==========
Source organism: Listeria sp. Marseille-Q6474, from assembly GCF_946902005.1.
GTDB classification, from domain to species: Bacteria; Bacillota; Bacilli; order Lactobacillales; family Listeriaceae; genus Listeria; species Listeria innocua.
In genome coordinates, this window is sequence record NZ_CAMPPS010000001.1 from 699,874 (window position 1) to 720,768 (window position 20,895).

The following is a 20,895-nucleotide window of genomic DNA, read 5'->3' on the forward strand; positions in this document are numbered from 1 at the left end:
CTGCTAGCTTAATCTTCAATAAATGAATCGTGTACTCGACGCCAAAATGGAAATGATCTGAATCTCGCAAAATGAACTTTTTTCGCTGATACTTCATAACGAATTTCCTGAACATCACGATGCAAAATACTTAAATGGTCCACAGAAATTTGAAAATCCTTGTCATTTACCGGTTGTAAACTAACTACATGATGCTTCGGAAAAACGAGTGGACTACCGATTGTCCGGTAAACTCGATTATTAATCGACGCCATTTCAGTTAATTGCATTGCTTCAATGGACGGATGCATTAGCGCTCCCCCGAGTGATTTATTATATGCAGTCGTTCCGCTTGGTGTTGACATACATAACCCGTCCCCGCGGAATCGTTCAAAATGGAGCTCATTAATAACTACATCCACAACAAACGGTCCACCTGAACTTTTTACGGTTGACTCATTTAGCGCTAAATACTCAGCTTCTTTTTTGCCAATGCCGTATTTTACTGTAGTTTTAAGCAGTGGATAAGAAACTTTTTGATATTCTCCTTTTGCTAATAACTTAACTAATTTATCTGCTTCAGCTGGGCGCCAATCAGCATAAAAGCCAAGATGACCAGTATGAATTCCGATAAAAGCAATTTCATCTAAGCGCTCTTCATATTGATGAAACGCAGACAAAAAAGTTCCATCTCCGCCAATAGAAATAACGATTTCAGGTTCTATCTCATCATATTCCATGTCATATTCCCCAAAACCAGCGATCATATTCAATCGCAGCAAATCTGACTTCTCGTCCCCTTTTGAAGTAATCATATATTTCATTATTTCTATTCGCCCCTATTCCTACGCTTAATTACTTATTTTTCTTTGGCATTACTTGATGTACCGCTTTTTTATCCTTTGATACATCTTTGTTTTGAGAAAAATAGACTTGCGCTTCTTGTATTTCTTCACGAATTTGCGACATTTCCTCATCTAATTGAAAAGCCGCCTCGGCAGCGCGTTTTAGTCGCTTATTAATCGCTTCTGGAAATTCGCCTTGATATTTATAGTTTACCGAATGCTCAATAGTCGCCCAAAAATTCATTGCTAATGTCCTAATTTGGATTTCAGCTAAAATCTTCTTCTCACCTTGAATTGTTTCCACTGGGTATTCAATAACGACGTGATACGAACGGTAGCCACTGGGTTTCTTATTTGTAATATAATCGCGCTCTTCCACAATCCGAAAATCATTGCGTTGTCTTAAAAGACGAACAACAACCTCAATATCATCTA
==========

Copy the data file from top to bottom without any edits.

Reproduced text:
Source organism: Listeria sp. Marseille-Q6474, from assembly GCF_946902005.1.
GTDB classification, from domain to species: Bacteria; Bacillota; Bacilli; order Lactobacillales; family Listeriaceae; genus Listeria; species Listeria innocua.
In genome coordinates, this window is sequence record NZ_CAMPPS010000001.1 from 699,874 (window position 1) to 720,768 (window position 20,895).

The following is a 20,895-nucleotide window of genomic DNA, read 5'->3' on the forward strand; positions in this document are numbered from 1 at the left end:
CTGCTAGCTTAATCTTCAATAAATGAATCGTGTACTCGACGCCAAAATGGAAATGATCTGAATCTCGCAAAATGAACTTTTTTCGCTGATACTTCATAACGAATTTCCTGAACATCACGATGCAAAATACTTAAATGGTCCACAGAAATTTGAAAATCCTTGTCATTTACCGGTTGTAAACTAACTACATGATGCTTCGGAAAAACGAGTGGACTACCGATTGTCCGGTAAACTCGATTATTAATCGACGCCATTTCAGTTAATTGCATTGCTTCAATGGACGGATGCATTAGCGCTCCCCCGAGTGATTTATTATATGCAGTCGTTCCGCTTGGTGTTGACATACATAACCCGTCCCCGCGGAATCGTTCAAAATGGAGCTCATTAATAACTACATCCACAACAAACGGTCCACCTGAACTTTTTACGGTTGACTCATTTAGCGCTAAATACTCAGCTTCTTTTTTGCCAATGCCGTATTTTACTGTAGTTTTAAGCAGTGGATAAGAAACTTTTTGATATTCTCCTTTTGCTAATAACTTAACTAATTTATCTGCTTCAGCTGGGCGCCAATCAGCATAAAAGCCAAGATGACCAGTATGAATTCCGATAAAAGCAATTTCATCTAAGCGCTCTTCATATTGATGAAACGCAGACAAAAAAGTTCCATCTCCGCCAATAGAAATAACGATTTCAGGTTCTATCTCATCATATTCCATGTCATATTCCCCAAAACCAGCGATCATATTCAATCGCAGCAAATCTGACTTCTCGTCCCCTTTTGAAGTAATCATATATTTCATTATTTCTATTCGCCCCTATTCCTACGCTTAATTACTTATTTTTCTTTGGCATTACTTGATGTACCGCTTTTTTATCCTTTGATACATCTTTGTTTTGAGAAAAATAGACTTGCGCTTCTTGTATTTCTTCACGAATTTGCGACATTTCCTCATCTAATTGAAAAGCCGCCTCGGCAGCGCGTTTTAGTCGCTTATTAATCGCTTCTGGAAATTCGCCTTGATATTTATAGTTTACCGAATGCTCAATAGTCGCCCAAAAATTCATTGCTAATGTCCTAATTTGGATTTCAGCTAAAATCTTCTTCTCACCTTGAATTGTTTCCACTGGGTATTCAATAACGACGTGATACGAACGGTAGCCACTGGGTTTCTTATTTGTAATATAATCGCGCTCTTCCACAATCCGAAAATCATTGCGTTGTCTTAAAAGACGAACAACAACCTCAATATCATCTA